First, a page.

A new technique that uses light to activate chemotherapy drugs in specific cells shows promise as a way to improve the effectiveness of cancer therapies while preventing severe side effects, according to a study published July 9 in Cell.
The so-called photopharmacology approach could be used to treat a broad range of tumors with unprecedented precision simply by making existing cancer drugs sensitive to light–an approach that requires less time and effort compared with traditional drug discovery programs.
“We hope that our compounds will one day be used in medicine to deliver a killer blow to many types of localized cancer tumors, without producing side effects, thus improving on standards of care and also providing chemotherapy options for currently untreatable tumors,” says co-senior author Oliver Thorn-Seshold of Ludwig-Maximilians-Universität München.
Some of the most successful and widely used chemotherapeutic drugs are inhibitors that interfere with the function of microtubules–components of the cell’s skeleton that play a key role in cell proliferation, migration, and survival. But because these drugs do not specifically target cancer cells, they also interfere with the function of normal cells and cause severe side effects, such as heart and nerve damage. As a result, microtubule inhibitors are often limited to relatively low doses that do not provide the best therapeutic benefit.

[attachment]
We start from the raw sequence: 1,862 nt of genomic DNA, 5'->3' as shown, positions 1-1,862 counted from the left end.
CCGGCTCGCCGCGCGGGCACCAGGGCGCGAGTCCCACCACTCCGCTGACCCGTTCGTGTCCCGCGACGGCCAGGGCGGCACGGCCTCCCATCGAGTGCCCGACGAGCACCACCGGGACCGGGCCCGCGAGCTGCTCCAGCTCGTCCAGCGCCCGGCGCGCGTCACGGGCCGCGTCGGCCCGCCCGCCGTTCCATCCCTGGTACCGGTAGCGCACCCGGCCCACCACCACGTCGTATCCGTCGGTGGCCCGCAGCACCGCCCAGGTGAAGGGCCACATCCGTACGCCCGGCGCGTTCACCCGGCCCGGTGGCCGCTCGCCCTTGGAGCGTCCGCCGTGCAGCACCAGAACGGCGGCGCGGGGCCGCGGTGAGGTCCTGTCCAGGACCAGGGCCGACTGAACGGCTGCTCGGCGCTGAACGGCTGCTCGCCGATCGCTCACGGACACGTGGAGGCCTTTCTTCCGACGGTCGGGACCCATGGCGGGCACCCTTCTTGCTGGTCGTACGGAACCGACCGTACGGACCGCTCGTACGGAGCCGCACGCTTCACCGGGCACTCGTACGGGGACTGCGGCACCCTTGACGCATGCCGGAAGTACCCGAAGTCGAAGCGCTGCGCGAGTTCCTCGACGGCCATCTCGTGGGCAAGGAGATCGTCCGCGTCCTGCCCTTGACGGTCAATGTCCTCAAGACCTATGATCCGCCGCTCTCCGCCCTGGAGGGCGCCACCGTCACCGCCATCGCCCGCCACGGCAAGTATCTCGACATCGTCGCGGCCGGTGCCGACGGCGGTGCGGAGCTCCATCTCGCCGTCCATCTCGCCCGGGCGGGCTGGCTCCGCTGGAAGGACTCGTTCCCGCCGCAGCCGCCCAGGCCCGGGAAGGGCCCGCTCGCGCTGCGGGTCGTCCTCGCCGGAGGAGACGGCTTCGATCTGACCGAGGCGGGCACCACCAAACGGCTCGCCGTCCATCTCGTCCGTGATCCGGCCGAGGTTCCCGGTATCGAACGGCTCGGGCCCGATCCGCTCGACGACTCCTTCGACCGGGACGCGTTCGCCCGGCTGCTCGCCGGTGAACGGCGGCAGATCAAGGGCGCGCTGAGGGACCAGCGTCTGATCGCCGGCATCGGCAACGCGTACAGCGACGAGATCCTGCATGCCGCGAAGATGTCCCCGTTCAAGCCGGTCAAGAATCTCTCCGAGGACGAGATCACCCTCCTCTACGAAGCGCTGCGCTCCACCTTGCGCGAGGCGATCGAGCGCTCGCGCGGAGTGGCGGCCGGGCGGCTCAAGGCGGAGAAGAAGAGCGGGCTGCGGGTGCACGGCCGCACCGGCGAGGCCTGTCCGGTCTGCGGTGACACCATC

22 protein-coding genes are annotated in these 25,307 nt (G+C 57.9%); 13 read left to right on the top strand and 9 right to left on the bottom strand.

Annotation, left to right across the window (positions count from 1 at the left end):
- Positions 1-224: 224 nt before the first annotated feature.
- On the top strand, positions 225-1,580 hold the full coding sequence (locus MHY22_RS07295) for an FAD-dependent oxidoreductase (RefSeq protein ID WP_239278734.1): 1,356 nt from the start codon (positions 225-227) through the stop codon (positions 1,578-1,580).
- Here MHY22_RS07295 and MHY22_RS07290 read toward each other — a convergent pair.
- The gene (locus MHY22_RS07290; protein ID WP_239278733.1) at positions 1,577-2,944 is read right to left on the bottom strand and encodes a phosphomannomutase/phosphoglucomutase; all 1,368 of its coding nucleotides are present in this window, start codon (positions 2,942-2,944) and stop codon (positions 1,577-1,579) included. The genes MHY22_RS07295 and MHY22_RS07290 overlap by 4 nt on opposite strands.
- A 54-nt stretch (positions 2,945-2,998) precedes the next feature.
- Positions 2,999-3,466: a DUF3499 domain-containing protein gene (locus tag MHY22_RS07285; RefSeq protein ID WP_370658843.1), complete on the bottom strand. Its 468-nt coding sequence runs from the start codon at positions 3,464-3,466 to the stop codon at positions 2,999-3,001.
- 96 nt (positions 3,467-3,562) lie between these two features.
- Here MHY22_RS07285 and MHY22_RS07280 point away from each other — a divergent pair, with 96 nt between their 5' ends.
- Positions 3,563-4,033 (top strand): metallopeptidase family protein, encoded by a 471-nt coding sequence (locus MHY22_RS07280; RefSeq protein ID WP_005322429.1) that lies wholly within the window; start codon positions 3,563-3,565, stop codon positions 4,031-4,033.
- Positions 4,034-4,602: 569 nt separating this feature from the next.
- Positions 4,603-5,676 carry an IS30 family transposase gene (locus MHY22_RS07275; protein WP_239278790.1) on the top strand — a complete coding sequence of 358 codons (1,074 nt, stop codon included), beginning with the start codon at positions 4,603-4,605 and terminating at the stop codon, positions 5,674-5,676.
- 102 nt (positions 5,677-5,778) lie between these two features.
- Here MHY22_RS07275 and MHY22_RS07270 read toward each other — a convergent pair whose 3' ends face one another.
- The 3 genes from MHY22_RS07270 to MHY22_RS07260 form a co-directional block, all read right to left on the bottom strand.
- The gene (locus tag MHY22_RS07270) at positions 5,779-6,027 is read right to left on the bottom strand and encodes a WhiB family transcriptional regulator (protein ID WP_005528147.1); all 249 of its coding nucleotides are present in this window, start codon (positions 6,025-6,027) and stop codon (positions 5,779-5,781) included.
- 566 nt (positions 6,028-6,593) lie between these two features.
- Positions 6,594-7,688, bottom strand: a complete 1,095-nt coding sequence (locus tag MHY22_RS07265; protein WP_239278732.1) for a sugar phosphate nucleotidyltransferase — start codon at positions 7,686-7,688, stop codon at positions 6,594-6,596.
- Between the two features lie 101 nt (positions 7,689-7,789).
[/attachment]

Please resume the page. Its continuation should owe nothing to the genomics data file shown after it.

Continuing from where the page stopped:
To overcome this challenge, Thorn-Seshold and his collaborators developed a method for optically controlling microtubule inhibitor drugs currently in clinical trials, with high spatial precision. The strategy involves identifying a fixed structural element that is required for a drug’s biological activity, then replacing that element with a flexible hinge that swings open or shut in response to blue light.
“We can then use light to switch the hinged drug on and off, where and when we want, with single-cell precision” says co-senior author Dirk Trauner, also of Ludwig-Maximilians-Universität München. “The upshot is that our compounds retain the powerful anticancer effects of existing microtubule inhibitors, but add the bonus of tissue-specific localization.”